Anyone who missed it: our military is becoming increasingly concerned about climate change.

WASHINGTON (AP) -- Global warming poses a "serious threat to America's national security" and the U.S. likely will be dragged into fights over water and other shortages, top retired military leaders warn in a new report.

Living in the southwest all of my life this isn't very big news to me, it's always been an issue here. Population growth has put ever increasing pressure on our water resources and the decrease in snow cover over the winters has steadily reduced groundwater supply.

So far, so good for well is cranking along just fine for the moment but it's a worry as development continues here. Hoping we can get outta here before the locals take to shooting each other over declining water tables.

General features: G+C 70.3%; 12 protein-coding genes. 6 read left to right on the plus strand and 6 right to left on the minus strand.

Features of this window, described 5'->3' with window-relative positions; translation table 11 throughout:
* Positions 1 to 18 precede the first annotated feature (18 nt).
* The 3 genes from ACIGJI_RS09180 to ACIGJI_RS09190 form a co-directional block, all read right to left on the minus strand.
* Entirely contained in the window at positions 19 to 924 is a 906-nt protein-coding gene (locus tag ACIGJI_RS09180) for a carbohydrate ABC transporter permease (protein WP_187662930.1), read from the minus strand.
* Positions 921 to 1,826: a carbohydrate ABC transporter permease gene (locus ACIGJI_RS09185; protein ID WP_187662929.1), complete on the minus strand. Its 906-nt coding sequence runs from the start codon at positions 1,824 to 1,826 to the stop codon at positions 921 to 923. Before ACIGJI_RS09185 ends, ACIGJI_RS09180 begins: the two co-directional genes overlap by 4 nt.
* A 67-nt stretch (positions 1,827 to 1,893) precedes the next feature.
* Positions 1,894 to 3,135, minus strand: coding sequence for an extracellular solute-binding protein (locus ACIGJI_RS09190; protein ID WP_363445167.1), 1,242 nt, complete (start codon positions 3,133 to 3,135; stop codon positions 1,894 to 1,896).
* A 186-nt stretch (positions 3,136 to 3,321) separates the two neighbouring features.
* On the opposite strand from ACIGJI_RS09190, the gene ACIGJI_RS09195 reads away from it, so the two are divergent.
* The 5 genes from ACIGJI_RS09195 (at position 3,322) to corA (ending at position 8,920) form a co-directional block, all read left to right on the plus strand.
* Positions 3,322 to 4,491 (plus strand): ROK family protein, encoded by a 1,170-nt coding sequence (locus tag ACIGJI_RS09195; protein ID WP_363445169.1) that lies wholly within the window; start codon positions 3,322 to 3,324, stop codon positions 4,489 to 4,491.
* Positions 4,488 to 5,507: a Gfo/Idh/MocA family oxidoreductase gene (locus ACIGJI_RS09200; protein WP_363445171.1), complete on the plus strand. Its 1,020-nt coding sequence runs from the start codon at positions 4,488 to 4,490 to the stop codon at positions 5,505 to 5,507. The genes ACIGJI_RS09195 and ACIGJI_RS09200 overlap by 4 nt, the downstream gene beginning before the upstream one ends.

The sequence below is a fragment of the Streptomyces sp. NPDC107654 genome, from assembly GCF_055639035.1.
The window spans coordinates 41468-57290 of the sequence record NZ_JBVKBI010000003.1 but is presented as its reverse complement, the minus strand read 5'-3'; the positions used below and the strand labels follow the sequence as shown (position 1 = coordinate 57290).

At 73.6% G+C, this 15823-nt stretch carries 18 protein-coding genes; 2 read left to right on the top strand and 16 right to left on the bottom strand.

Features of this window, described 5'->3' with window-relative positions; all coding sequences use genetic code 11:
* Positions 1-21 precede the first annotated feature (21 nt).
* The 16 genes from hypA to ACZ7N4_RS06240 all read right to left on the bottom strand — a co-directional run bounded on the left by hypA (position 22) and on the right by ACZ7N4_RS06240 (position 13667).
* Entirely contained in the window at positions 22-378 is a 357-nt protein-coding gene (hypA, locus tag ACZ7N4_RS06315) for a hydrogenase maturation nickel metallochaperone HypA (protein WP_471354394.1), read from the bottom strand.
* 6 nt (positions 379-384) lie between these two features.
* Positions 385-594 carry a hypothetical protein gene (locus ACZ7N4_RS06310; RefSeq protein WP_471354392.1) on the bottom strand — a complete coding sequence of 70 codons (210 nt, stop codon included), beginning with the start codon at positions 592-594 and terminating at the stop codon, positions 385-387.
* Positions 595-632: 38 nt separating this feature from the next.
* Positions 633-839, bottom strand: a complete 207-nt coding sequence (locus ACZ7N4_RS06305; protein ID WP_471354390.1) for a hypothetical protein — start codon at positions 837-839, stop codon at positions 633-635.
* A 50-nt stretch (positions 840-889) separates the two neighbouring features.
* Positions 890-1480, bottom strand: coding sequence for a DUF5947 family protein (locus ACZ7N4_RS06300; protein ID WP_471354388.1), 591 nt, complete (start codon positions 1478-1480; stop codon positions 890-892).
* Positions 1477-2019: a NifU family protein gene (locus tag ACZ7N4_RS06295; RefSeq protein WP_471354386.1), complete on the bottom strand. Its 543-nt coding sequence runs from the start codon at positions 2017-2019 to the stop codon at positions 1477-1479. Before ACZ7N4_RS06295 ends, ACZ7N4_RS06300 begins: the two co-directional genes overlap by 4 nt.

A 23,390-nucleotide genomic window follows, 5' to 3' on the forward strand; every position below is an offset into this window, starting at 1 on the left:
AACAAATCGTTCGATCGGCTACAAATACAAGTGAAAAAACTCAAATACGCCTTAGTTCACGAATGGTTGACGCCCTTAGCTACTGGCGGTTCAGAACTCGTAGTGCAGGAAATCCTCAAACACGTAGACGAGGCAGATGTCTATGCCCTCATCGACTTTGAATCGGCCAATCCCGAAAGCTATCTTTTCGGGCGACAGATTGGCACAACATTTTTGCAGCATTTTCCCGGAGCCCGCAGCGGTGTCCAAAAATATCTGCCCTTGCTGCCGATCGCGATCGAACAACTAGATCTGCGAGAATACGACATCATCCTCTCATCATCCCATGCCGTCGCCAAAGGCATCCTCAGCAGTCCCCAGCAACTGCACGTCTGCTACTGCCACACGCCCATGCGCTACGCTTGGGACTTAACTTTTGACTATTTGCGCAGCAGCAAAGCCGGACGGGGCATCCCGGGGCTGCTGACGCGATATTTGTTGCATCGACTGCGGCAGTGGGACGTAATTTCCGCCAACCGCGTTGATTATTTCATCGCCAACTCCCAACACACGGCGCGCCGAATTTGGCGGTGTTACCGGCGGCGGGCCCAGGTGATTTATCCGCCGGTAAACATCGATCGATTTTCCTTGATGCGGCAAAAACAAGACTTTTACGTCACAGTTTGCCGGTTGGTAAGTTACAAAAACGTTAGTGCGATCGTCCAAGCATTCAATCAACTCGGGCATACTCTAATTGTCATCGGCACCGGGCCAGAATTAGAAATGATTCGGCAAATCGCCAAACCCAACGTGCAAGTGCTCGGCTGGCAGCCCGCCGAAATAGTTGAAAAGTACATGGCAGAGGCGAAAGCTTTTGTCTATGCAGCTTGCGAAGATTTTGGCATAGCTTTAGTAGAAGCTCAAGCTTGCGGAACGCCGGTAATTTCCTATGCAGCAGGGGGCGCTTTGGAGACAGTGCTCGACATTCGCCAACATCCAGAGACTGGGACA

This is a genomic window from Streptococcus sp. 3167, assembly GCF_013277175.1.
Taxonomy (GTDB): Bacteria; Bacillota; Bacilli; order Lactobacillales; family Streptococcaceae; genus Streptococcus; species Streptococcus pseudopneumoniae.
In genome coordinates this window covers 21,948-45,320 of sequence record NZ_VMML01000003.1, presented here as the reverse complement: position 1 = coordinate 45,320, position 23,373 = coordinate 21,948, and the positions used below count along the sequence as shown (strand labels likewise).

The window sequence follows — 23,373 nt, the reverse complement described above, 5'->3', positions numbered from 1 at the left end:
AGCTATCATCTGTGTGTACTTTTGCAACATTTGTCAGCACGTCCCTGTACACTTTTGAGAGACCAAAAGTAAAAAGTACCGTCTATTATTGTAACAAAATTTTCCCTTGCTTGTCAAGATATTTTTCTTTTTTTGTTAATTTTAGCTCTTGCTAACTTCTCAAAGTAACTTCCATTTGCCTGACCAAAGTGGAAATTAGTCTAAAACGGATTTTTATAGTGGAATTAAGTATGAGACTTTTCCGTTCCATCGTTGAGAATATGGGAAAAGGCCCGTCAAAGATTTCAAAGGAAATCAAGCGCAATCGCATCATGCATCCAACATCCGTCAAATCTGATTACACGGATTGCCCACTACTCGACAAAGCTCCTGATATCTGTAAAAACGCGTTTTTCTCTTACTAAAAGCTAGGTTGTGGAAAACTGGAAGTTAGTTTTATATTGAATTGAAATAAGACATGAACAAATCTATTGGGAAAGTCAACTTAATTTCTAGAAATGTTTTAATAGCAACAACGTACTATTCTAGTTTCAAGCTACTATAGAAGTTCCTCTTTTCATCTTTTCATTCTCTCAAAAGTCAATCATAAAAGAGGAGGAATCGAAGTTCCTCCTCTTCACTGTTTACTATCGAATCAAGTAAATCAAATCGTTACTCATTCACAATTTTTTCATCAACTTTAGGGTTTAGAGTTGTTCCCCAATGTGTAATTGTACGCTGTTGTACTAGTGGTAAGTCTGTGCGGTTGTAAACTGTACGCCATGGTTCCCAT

Thursday, April 19, 2007

Day 3: Open Forum for Morons

Ok, overall the media coverage concerning the tragedy at Virginia Tech has been excellent, at least on CNN, I've been avoiding much of my usual trolling of news stations because in this case I don't feel up to dealing with wingnuttery of any flavor and CNN is about the safest of the bunch in that department. I have to give them credit, for the most part (so far) they've picked intelligent and knowledgeable commentators and not given much air time to the nutwing factions.

Thumbs down to MSNBC unfortunately. I watched Chris Matthews cut off a guest who actually knew what she was talking about so he could go to a clip of the roommates. Sorry, I'm sure they are traumatized by this but they weren't the brightest bulbs in the pack about this and they have nothing informative to add to the discussion. Had to change the channel, twenty-something young men with nary a clue about human behavior I might feel empathy for...I'm not interested in listening to them ad infinitum.